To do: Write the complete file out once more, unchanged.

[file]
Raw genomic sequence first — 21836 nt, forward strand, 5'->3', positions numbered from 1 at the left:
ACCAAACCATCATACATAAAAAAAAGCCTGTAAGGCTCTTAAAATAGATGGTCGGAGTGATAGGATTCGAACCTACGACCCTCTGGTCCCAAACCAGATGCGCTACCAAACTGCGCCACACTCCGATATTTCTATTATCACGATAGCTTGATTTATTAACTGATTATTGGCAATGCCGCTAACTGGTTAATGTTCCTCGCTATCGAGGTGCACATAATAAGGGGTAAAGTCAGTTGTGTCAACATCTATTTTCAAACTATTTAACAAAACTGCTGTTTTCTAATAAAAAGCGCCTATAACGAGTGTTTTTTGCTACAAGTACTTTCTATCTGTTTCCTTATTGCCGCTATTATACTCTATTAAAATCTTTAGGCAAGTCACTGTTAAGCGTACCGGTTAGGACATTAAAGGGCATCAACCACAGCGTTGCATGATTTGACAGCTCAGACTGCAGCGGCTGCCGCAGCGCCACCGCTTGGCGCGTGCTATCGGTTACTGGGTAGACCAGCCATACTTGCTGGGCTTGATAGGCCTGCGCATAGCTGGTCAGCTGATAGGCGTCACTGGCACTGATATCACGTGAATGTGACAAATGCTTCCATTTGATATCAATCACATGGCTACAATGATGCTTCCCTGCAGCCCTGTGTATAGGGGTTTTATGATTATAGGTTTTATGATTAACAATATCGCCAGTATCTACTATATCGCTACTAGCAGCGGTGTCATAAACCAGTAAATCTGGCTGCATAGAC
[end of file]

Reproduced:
Raw genomic sequence first — 21836 nt, forward strand, 5'->3', positions numbered from 1 at the left:
ACCAAACCATCATACATAAAAAAAAGCCTGTAAGGCTCTTAAAATAGATGGTCGGAGTGATAGGATTCGAACCTACGACCCTCTGGTCCCAAACCAGATGCGCTACCAAACTGCGCCACACTCCGATATTTCTATTATCACGATAGCTTGATTTATTAACTGATTATTGGCAATGCCGCTAACTGGTTAATGTTCCTCGCTATCGAGGTGCACATAATAAGGGGTAAAGTCAGTTGTGTCAACATCTATTTTCAAACTATTTAACAAAACTGCTGTTTTCTAATAAAAAGCGCCTATAACGAGTGTTTTTTGCTACAAGTACTTTCTATCTGTTTCCTTATTGCCGCTATTATACTCTATTAAAATCTTTAGGCAAGTCACTGTTAAGCGTACCGGTTAGGACATTAAAGGGCATCAACCACAGCGTTGCATGATTTGACAGCTCAGACTGCAGCGGCTGCCGCAGCGCCACCGCTTGGCGCGTGCTATCGGTTACTGGGTAGACCAGCCATACTTGCTGGGCTTGATAGGCCTGCGCATAGCTGGTCAGCTGATAGGCGTCACTGGCACTGATATCACGTGAATGTGACAAATGCTTCCATTTGATATCAATCACATGGCTACAATGATGCTTCCCTGCAGCCCTGTGTATAGGGGTTTTATGATTATAGGTTTTATGATTAACAATATCGCCAGTATCTACTATATCGCTACTAGCAGCGGTGTCATAAACCAGTAAATCTGGCTGCATAGAC